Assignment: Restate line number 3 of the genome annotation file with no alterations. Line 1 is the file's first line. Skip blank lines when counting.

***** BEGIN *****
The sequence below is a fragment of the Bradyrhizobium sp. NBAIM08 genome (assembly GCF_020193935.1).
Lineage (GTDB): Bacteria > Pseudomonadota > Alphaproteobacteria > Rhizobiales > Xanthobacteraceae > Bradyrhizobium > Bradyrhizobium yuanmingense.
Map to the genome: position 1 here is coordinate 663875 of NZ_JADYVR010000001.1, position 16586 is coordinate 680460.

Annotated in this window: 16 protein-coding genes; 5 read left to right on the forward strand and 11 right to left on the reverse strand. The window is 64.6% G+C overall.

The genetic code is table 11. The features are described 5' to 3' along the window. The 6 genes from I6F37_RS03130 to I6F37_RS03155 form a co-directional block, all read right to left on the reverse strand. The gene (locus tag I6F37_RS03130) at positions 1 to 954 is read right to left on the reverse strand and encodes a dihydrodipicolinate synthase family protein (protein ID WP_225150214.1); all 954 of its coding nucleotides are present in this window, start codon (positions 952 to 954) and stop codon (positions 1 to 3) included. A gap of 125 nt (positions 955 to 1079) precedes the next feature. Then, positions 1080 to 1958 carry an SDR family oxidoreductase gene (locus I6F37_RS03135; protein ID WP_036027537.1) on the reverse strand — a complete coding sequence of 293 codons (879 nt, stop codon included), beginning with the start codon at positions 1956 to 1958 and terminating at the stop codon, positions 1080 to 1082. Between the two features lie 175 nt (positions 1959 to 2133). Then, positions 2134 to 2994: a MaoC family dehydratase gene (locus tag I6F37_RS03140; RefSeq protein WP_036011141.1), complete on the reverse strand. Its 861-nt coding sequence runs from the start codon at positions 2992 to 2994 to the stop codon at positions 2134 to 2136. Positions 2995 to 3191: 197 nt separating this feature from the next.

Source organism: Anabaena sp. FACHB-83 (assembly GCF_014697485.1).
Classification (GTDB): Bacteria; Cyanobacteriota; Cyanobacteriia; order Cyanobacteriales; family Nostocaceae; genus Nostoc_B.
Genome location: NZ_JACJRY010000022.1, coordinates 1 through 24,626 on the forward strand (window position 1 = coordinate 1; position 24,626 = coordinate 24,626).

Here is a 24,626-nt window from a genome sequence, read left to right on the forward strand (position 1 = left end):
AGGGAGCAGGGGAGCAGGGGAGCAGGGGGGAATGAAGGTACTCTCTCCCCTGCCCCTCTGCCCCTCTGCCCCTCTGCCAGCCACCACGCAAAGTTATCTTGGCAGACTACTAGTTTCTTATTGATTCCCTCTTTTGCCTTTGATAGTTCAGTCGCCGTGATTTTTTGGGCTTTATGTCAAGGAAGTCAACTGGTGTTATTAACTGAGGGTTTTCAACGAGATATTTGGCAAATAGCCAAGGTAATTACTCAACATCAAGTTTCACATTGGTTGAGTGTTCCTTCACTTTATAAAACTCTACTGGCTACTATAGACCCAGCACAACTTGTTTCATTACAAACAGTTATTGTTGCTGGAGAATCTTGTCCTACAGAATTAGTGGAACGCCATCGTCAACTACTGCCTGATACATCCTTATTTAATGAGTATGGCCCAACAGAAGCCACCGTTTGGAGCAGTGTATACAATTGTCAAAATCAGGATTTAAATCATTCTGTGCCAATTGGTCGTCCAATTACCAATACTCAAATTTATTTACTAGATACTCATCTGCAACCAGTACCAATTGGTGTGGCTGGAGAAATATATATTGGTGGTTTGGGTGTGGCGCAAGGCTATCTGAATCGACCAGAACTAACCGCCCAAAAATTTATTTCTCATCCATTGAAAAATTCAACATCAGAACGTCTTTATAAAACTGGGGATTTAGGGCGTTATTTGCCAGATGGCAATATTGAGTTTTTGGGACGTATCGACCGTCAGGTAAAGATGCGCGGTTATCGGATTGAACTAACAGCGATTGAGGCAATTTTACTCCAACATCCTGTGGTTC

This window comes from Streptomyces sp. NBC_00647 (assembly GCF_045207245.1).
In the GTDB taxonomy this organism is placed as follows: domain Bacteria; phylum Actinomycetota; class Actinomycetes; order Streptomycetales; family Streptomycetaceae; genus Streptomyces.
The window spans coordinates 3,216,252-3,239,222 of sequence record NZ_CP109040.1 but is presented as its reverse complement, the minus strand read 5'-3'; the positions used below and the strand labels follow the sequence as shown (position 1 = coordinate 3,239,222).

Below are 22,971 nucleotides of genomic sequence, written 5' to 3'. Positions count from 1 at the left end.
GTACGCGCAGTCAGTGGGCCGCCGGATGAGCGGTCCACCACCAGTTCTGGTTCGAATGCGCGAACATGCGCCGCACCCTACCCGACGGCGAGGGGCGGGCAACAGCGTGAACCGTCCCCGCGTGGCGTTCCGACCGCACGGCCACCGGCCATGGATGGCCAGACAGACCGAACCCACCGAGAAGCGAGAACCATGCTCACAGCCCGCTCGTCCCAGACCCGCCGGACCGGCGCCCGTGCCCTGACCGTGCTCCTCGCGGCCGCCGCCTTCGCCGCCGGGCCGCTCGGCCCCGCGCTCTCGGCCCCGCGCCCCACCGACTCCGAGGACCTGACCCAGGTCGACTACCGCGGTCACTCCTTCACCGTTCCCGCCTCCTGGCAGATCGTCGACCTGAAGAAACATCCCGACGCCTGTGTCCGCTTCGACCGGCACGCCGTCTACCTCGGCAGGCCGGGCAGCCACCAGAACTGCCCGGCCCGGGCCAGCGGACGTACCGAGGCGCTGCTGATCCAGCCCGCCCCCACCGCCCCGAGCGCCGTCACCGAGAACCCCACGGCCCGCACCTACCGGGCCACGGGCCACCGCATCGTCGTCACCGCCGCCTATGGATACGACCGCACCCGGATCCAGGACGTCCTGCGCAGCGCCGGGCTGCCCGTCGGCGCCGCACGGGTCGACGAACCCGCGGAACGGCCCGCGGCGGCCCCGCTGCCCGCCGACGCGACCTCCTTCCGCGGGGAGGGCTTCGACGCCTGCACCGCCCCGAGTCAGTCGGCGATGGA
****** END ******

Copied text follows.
Map to the genome: position 1 here is coordinate 663875 of NZ_JADYVR010000001.1, position 16586 is coordinate 680460.